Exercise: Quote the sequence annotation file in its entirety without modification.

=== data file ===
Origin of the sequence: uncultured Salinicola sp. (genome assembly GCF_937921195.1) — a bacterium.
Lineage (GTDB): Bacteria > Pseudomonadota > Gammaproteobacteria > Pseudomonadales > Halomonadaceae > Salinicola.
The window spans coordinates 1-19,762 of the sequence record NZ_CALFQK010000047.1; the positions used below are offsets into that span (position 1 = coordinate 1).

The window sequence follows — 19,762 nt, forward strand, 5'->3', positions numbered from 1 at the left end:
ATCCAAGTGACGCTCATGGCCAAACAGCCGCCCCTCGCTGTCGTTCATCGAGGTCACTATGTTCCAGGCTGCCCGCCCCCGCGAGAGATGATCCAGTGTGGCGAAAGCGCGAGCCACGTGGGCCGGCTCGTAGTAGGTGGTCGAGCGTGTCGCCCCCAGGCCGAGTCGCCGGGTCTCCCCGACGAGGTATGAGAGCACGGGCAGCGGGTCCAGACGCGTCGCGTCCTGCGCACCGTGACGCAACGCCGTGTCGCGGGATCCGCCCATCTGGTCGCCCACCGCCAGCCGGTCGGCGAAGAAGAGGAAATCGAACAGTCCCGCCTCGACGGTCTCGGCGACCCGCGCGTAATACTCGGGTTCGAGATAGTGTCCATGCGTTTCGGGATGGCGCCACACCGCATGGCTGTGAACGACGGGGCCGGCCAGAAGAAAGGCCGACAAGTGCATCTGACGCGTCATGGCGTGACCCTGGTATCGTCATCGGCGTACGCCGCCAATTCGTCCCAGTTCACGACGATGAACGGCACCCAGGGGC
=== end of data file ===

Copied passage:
Origin of the sequence: uncultured Salinicola sp. (genome assembly GCF_937921195.1) — a bacterium.
Lineage (GTDB): Bacteria > Pseudomonadota > Gammaproteobacteria > Pseudomonadales > Halomonadaceae > Salinicola.
The window spans coordinates 1-19,762 of the sequence record NZ_CALFQK010000047.1; the positions used below are offsets into that span (position 1 = coordinate 1).

The window sequence follows — 19,762 nt, forward strand, 5'->3', positions numbered from 1 at the left end:
ATCCAAGTGACGCTCATGGCCAAACAGCCGCCCCTCGCTGTCGTTCATCGAGGTCACTATGTTCCAGGCTGCCCGCCCCCGCGAGAGATGATCCAGTGTGGCGAAAGCGCGAGCCACGTGGGCCGGCTCGTAGTAGGTGGTCGAGCGTGTCGCCCCCAGGCCGAGTCGCCGGGTCTCCCCGACGAGGTATGAGAGCACGGGCAGCGGGTCCAGACGCGTCGCGTCCTGCGCACCGTGACGCAACGCCGTGTCGCGGGATCCGCCCATCTGGTCGCCCACCGCCAGCCGGTCGGCGAAGAAGAGGAAATCGAACAGTCCCGCCTCGACGGTCTCGGCGACCCGCGCGTAATACTCGGGTTCGAGATAGTGTCCATGCGTTTCGGGATGGCGCCACACCGCATGGCTGTGAACGACGGGGCCGGCCAGAAGAAAGGCCGACAAGTGCATCTGACGCGTCATGGCGTGACCCTGGTATCGTCATCGGCGTACGCCGCCAATTCGTCCCAGTTCACGACGATGAACGGCACCCAGGGGC